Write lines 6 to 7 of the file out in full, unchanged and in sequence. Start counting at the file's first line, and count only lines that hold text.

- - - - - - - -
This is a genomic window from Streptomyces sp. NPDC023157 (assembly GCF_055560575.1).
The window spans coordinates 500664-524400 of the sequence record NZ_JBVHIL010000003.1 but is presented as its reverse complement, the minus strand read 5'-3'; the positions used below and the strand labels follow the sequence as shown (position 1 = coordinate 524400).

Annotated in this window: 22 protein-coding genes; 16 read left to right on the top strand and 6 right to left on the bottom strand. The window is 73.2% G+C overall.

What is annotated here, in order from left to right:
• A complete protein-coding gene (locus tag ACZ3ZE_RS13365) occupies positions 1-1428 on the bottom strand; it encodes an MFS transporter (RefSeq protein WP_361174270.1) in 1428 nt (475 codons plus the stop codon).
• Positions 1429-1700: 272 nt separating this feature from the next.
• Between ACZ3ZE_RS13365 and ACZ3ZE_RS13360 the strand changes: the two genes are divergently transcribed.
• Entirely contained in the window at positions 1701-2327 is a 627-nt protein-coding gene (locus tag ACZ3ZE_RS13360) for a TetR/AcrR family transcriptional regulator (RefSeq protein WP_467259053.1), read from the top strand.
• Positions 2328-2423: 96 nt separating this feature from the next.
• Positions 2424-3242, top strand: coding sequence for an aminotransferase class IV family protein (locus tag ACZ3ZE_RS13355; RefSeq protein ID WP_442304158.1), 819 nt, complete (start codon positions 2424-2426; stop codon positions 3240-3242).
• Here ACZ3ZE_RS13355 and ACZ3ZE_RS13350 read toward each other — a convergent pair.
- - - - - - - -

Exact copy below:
• Positions 1429-1700: 272 nt separating this feature from the next.
• Between ACZ3ZE_RS13365 and ACZ3ZE_RS13360 the strand changes: the two genes are divergently transcribed.